That scale of Matthew Clark gives the new Conviviality huge purchasing power and the ability to offer suppliers access to a variety of different channels with the efficiencies of supplying a larger group. Being a specialist wholesaler, Matthew Clark also gives access to small producers and exclusive labels, as well as the experience to develop ranges.

“This gives Bargain Booze a bigger, broader range of product by which it gives them some pricing power and margin so it should benefit the franchisees,” Brown adds.

As well as being more competitive on pricing against discounters and supermarket rivals, John Cummins, co-head of equities at WH Ireland, believes Conviviality can utilise Matthew Clark’s exclusive ranges to drive footfall.

This works both ways, with Matthew Clark able to extract better deals from wineries now it has retail stores to sell through. And it will also benefit from revenue synergies with opportunities to sell off end-of-line and delisted batches in Matthew Clark warehouses through the Bargain Booze estate.

At the same time, Conviviality will be able to use Matthew Clark’s 14 RDCs around the country to serve its stores, especially outposts in the likes of Newquay, more efficiently. That infrastructure will make expansion of the Bargain Booze store network, mostly focused in the North, much easier. “It won’t be overnight as they need to integrate, but the backbone to roll out considerably more stores is there, while being able to offer the same value,” Cummins says.

Along with other organisational savings, Cummins conservatively estimates that by 2017, based on a forecast of £1.3bn revenues, the enlarged group could cut costs by £4m a year, but adds there is potential for a much higher figure.

The deal is not yet over the line, with approval still needed from shareholders at Conviviality and Punch Taverns and the matter of £130m to be raised from a 150p per share placing. But the main risk involved for Conviviality and Hunter is that around execution. Brown notes that the qualitative issues of merging two entities are always more difficult. “Culture, different operating structures and different operating styles are the difficult ones and that all falls under execution risk,” he adds.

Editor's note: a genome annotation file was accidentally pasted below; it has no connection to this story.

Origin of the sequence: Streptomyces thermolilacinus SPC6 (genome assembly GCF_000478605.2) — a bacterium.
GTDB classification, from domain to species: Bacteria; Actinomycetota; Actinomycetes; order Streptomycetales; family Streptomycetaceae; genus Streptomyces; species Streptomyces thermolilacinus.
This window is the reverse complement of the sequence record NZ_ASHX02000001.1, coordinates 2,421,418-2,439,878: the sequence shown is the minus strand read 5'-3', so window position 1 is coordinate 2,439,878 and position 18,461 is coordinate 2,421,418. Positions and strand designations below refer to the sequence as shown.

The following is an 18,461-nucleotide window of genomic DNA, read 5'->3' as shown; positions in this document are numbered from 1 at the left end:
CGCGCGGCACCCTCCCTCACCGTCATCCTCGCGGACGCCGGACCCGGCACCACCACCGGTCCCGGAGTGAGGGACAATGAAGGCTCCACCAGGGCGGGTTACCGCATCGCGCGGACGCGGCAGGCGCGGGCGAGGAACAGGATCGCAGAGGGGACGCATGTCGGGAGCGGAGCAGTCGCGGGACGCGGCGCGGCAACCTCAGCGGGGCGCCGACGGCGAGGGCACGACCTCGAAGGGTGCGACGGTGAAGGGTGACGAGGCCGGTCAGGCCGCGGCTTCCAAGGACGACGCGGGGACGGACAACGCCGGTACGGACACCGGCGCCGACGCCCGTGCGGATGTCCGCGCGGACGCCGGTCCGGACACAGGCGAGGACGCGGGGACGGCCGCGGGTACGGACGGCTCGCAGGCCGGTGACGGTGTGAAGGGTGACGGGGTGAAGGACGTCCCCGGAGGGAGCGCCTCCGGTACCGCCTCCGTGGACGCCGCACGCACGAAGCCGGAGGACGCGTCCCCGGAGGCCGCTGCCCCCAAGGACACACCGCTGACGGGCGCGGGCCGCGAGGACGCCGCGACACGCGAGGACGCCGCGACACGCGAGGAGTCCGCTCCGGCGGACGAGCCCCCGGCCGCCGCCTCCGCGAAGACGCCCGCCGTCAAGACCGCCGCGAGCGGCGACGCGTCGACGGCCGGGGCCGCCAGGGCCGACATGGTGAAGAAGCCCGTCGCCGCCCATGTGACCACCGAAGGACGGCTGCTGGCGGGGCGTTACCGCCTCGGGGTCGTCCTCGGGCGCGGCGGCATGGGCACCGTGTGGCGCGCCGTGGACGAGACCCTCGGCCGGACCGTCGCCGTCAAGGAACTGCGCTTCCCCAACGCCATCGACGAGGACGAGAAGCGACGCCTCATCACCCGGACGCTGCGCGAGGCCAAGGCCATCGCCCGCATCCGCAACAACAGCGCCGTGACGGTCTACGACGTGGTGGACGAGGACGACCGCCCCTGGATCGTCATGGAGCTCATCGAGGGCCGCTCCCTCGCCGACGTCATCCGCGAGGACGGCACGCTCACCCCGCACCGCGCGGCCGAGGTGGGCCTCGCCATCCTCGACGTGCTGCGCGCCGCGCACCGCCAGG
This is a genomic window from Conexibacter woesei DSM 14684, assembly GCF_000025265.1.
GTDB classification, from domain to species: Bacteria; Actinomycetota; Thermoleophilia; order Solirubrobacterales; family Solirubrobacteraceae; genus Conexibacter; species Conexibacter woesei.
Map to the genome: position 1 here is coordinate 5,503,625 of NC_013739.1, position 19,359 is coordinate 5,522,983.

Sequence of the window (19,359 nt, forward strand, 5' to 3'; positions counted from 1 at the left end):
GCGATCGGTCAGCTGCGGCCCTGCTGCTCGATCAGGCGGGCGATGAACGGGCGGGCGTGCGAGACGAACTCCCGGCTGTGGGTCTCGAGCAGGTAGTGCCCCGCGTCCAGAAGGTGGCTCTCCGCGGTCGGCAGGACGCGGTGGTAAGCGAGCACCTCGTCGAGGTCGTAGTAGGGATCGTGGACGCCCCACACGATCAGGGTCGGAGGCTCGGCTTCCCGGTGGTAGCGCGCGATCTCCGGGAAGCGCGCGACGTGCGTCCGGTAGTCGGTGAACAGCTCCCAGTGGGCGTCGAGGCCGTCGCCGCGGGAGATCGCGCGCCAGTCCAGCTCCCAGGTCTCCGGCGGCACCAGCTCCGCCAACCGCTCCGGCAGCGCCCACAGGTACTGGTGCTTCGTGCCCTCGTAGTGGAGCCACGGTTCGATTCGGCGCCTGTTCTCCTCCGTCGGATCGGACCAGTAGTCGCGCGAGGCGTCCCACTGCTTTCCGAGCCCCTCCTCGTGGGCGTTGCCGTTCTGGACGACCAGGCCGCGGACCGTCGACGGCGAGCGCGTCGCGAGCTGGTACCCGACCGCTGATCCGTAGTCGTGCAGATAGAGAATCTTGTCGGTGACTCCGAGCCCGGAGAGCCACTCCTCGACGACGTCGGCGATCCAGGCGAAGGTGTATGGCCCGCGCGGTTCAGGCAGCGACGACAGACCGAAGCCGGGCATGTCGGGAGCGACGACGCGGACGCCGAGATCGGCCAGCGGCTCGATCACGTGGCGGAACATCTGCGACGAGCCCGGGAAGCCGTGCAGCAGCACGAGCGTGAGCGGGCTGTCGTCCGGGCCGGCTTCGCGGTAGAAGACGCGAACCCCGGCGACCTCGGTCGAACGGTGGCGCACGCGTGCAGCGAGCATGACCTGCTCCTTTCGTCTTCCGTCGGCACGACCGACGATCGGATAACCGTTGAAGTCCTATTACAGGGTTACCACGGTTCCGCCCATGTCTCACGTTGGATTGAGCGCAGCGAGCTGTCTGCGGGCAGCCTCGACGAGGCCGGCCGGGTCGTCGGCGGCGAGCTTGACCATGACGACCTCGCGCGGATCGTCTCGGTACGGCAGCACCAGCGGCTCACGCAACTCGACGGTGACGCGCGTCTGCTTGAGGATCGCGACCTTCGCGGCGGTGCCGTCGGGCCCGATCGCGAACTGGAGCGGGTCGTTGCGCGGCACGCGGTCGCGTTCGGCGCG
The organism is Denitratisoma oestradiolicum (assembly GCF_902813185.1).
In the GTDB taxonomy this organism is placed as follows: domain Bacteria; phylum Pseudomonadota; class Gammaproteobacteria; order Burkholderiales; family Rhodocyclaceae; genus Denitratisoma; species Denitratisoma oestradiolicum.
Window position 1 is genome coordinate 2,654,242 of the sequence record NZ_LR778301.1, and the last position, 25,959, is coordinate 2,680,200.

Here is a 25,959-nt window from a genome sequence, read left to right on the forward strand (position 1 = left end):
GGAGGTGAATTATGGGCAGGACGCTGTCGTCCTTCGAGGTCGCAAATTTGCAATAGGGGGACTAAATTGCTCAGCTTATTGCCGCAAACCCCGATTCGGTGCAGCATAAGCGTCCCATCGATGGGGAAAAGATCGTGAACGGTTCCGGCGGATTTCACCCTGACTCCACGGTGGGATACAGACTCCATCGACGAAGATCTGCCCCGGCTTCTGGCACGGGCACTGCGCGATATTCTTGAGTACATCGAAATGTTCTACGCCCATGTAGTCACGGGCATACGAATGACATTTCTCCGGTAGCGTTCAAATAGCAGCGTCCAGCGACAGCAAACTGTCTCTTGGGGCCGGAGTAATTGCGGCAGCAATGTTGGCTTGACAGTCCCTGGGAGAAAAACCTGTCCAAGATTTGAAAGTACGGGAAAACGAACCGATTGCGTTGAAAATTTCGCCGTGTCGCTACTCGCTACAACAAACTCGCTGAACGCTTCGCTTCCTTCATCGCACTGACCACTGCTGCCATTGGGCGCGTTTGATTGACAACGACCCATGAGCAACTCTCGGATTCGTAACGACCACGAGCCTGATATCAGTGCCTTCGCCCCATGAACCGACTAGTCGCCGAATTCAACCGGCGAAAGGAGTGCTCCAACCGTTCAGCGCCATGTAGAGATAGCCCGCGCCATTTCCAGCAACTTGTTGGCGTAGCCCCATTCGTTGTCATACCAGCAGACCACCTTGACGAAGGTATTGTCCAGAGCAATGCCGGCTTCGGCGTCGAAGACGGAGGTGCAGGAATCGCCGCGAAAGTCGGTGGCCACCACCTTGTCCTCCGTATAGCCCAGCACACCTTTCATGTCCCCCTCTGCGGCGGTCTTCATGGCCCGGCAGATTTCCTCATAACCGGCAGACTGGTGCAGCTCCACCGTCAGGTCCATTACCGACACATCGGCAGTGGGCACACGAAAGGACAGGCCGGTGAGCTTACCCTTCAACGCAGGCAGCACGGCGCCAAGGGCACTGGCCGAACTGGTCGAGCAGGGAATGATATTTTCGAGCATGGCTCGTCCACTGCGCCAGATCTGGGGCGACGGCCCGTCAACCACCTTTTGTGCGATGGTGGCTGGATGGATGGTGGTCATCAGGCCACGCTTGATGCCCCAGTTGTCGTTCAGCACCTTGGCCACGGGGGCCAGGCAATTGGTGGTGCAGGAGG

Cummins believes the Conviviality board is more than equipped to cope with the execution risk.

Chairman David Adams previously served as FD and deputy CEO at House of Fraser and new non-executive director Ian Jones brings nine years’ experience at Homebase as retail director and distribution and supply chain director.

“The execution challenges are there but the board is stronger than a £100m market cap company,” he says. “They have plenty of experience of running businesses where distribution has been of a much larger scale than Conviviality currently has had to deal with.”

Hunter is also in confident mood for the job ahead as the new group focuses on the crucial Christmas trading period.

“The businesses will retain their uniqueness while leveraging best of both,” she adds. “Both are strong businesses with strong growth plans which we want to deliver.”



£364.1m y/e 26 April 2015



Pre-tax profits


Market cap / value

£103.8m pre-deal 9 July 2015

Matthew Clark


£811.2m y/e 28 February 2015



Pre-tax profits


Market cap / value

£200m enterprise value at deal